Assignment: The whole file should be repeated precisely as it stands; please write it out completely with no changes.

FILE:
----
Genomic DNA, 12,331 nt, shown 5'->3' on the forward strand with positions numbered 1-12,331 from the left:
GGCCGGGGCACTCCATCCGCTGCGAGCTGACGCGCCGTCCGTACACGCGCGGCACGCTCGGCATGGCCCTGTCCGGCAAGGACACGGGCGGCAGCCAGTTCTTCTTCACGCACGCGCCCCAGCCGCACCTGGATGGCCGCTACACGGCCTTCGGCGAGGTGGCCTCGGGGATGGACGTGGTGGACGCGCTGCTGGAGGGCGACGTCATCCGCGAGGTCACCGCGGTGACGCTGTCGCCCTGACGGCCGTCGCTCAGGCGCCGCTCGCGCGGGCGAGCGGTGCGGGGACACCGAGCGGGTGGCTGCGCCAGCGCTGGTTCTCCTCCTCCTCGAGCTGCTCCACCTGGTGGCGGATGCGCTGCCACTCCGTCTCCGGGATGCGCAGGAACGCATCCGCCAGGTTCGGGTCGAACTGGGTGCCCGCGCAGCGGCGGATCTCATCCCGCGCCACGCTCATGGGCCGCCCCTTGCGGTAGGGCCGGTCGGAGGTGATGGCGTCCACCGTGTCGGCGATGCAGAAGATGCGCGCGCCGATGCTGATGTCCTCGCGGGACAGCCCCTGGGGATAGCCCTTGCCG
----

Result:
Genomic DNA, 12,331 nt, shown 5'->3' on the forward strand with positions numbered 1-12,331 from the left:
GGCCGGGGCACTCCATCCGCTGCGAGCTGACGCGCCGTCCGTACACGCGCGGCACGCTCGGCATGGCCCTGTCCGGCAAGGACACGGGCGGCAGCCAGTTCTTCTTCACGCACGCGCCCCAGCCGCACCTGGATGGCCGCTACACGGCCTTCGGCGAGGTGGCCTCGGGGATGGACGTGGTGGACGCGCTGCTGGAGGGCGACGTCATCCGCGAGGTCACCGCGGTGACGCTGTCGCCCTGACGGCCGTCGCTCAGGCGCCGCTCGCGCGGGCGAGCGGTGCGGGGACACCGAGCGGGTGGCTGCGCCAGCGCTGGTTCTCCTCCTCCTCGAGCTGCTCCACCTGGTGGCGGATGCGCTGCCACTCCGTCTCCGGGATGCGCAGGAACGCATCCGCCAGGTTCGGGTCGAACTGGGTGCCCGCGCAGCGGCGGATCTCATCCCGCGCCACGCTCATGGGCCGCCCCTTGCGGTAGGGCCGGTCGGAGGTGATGGCGTCCACCGTGTCGGCGATGCAGAAGATGCGCGCGCCGATGCTGATGTCCTCGCGGGACAGCCCCTGGGGATAGCCCTTGCCG